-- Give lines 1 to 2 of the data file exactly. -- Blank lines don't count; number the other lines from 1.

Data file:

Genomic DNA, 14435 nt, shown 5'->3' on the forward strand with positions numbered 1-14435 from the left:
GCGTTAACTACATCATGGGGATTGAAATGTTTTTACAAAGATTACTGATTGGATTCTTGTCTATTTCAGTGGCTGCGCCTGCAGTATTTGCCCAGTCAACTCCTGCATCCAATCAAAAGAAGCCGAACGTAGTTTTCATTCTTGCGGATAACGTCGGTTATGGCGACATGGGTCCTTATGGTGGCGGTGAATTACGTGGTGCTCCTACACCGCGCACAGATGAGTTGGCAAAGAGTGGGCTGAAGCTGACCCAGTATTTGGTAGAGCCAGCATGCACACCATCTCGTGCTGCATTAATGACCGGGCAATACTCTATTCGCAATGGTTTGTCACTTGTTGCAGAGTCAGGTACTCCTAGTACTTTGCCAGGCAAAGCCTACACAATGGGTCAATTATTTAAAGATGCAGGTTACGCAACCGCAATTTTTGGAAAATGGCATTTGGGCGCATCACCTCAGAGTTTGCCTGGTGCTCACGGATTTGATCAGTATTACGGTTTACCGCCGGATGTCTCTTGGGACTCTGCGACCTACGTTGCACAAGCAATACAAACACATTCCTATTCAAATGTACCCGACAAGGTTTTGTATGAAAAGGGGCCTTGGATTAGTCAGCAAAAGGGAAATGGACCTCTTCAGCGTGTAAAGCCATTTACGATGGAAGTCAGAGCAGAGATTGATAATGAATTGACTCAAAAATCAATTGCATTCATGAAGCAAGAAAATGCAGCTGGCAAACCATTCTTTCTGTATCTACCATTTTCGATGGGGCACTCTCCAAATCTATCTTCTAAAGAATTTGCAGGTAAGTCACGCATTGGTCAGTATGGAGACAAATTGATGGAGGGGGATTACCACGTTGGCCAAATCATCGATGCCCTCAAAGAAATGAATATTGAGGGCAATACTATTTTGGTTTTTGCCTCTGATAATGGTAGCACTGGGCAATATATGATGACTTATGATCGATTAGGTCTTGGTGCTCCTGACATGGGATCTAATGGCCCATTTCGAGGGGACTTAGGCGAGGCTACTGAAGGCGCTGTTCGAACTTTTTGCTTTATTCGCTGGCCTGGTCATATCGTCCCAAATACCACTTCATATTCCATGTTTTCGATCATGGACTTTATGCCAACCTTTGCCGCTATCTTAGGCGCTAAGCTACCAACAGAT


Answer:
Genomic DNA, 14435 nt, shown 5'->3' on the forward strand with positions numbered 1-14435 from the left:
GCGTTAACTACATCATGGGGATTGAAATGTTTTTACAAAGATTACTGATTGGATTCTTGTCTATTTCAGTGGCTGCGCCTGCAGTATTTGCCCAGTCAACTCCTGCATCCAATCAAAAGAAGCCGAACGTAGTTTTCATTCTTGCGGATAACGTCGGTTATGGCGACATGGGTCCTTATGGTGGCGGTGAATTACGTGGTGCTCCTACACCGCGCACAGATGAGTTGGCAAAGAGTGGGCTGAAGCTGACCCAGTATTTGGTAGAGCCAGCATGCACACCATCTCGTGCTGCATTAATGACCGGGCAATACTCTATTCGCAATGGTTTGTCACTTGTTGCAGAGTCAGGTACTCCTAGTACTTTGCCAGGCAAAGCCTACACAATGGGTCAATTATTTAAAGATGCAGGTTACGCAACCGCAATTTTTGGAAAATGGCATTTGGGCGCATCACCTCAGAGTTTGCCTGGTGCTCACGGATTTGATCAGTATTACGGTTTACCGCCGGATGTCTCTTGGGACTCTGCGACCTACGTTGCACAAGCAATACAAACACATTCCTATTCAAATGTACCCGACAAGGTTTTGTATGAAAAGGGGCCTTGGATTAGTCAGCAAAAGGGAAATGGACCTCTTCAGCGTGTAAAGCCATTTACGATGGAAGTCAGAGCAGAGATTGATAATGAATTGACTCAAAAATCAATTGCATTCATGAAGCAAGAAAATGCAGCTGGCAAACCATTCTTTCTGTATCTACCATTTTCGATGGGGCACTCTCCAAATCTATCTTCTAAAGAATTTGCAGGTAAGTCACGCATTGGTCAGTATGGAGACAAATTGATGGAGGGGGATTACCACGTTGGCCAAATCATCGATGCCCTCAAAGAAATGAATATTGAGGGCAATACTATTTTGGTTTTTGCCTCTGATAATGGTAGCACTGGGCAATATATGATGACTTATGATCGATTAGGTCTTGGTGCTCCTGACATGGGATCTAATGGCCCATTTCGAGGGGACTTAGGCGAGGCTACTGAAGGCGCTGTTCGAACTTTTTGCTTTATTCGCTGGCCTGGTCATATCGTCCCAAATACCACTTCATATTCCATGTTTTCGATCATGGACTTTATGCCAACCTTTGCCGCTATCTTAGGCGCTAAGCTACCAACAGAT